Associated Press
This September 2010 photo shows Blake Mycoskie, founder of TOMS Shoes, in the Misiones provinces of Argentina, giving away the 1 millionth pair of donated shoes as part of his one-for-one model for every pair of shoes a customer buys, a pair is donated to a child in need. (AP Photo/Toms Shoes)

Forget "buy one, get one" deals. These days it's all about "buy one, give one."

More Americans than ever before are calling on companies to make the world a better place. According to a recent survey from Cause Evolution, since 1993, the percentage of Americans who have bought a product because the company supported a cause they believed in more than doubled, climbing from 20 to 41 percent. If a customer's go-to brand does not support a social cause and a comparable brand does, 80 percent of survey respondents said they'd likely switch brands.

In response to the pressure, a growing number of companies ranging from Toms shoes to Ikea are embracing a one-for-one model of corporate philanthropy. For every product purchased, another is donated to charity.

The buy-one-give-one model is appealing because it is more tangible than most corporate philanthropy programs, Dean Karlan, a professor of economics at Yale University told The New York Times. Psychology research shows people are more motivated to help "a child in need" than an abstract idea or cause.

“You actually feel that there’s someone out there who has a pair of shoes because of your transaction,” said Karlan, who co-authored the book "More Than Good Intentions."

But, while proponents praise the method for encouraging philanthropy in everyday purchasing decisions, critics question how effective it is in helping the poor.

In a recent article for Fast Company's Co.Exist, Cheryl Davenport called out Toms shoes for applying a bandaid to "a system in need of long-term, multi-faceted economic development, health sanitation and education solutions."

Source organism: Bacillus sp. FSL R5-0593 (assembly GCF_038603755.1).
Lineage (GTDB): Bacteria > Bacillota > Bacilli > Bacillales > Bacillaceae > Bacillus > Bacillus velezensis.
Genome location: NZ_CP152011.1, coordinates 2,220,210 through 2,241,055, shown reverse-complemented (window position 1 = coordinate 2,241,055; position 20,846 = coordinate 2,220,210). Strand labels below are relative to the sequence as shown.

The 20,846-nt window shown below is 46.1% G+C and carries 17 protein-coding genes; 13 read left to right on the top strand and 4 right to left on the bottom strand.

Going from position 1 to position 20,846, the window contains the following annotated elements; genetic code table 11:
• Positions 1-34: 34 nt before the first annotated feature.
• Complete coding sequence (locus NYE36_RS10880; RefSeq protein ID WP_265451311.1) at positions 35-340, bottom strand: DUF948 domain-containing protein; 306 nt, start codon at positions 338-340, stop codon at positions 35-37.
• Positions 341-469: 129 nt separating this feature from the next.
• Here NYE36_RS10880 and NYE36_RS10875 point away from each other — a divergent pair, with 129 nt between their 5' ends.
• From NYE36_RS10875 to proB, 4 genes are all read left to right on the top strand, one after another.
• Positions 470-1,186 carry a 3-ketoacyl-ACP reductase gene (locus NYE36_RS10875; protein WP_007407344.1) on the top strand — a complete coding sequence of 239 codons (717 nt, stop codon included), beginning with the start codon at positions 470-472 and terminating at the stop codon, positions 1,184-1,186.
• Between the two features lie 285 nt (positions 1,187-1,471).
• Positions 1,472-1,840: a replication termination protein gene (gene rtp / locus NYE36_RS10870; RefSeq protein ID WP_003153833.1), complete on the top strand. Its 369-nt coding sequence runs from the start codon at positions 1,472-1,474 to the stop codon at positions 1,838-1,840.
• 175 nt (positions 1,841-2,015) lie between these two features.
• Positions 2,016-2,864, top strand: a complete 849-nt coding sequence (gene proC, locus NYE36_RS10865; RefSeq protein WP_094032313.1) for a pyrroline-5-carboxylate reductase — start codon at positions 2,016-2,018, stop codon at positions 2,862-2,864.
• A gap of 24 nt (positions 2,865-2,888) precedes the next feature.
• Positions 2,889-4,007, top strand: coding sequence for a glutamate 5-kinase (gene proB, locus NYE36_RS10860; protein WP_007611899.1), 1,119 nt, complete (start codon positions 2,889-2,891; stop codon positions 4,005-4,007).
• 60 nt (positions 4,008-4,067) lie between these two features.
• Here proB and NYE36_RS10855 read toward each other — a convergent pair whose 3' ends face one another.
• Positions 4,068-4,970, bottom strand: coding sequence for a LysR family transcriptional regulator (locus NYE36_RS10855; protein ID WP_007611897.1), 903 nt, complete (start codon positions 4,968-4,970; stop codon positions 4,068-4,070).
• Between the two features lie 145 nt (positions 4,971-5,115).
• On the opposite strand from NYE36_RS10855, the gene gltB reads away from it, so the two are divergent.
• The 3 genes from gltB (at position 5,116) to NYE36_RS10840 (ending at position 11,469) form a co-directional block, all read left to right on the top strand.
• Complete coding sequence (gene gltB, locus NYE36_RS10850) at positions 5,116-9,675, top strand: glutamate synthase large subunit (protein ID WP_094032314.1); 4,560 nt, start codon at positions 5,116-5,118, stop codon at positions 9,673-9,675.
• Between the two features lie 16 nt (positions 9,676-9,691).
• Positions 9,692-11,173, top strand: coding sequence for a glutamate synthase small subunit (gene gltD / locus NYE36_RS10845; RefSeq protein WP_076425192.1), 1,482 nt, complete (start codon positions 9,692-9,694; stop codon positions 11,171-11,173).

Giving children in developing countries shoes creates an unsustainable aid-based economy, she wrote. Once the shoes wear out, the kids will be back where they started — barefoot. In the meantime, donations undercut local prices and hurt the farmers and traders whose success is vital to lifting whole communities out of poverty.

"The fact is, Toms isn’t designed to build the economies of developing countries," she wrote. "It’s designed to make western consumers feel good."

The model's shortcomings aren't unfixable, though, noted Sarika Bansal of The New York Times.

Instead of simply shipping glasses overseas, vintage eyewear company Warby Parker turns the cash over to the nonprofit VisionSpring, which helps locals to launch their own businesses selling glasses.

“People are constantly breaking or losing their glasses, or their prescriptions are changing, or new people are finding that they need new glasses,” Neil Blumenthal, a co-founder of Warby Parker, told the Times. “You need a permanent presence [in a community], and that can’t be sustained by giving away stuff for free.”

Toms is actively looking to start manufacturing shoes in the communities it serves.

“In a year, I’ll be in a different position to tell you where we’ll be locally manufacturing,” said Sebastian Fries, "chief giving officer" at Toms. “That’s a clear goal of mine.”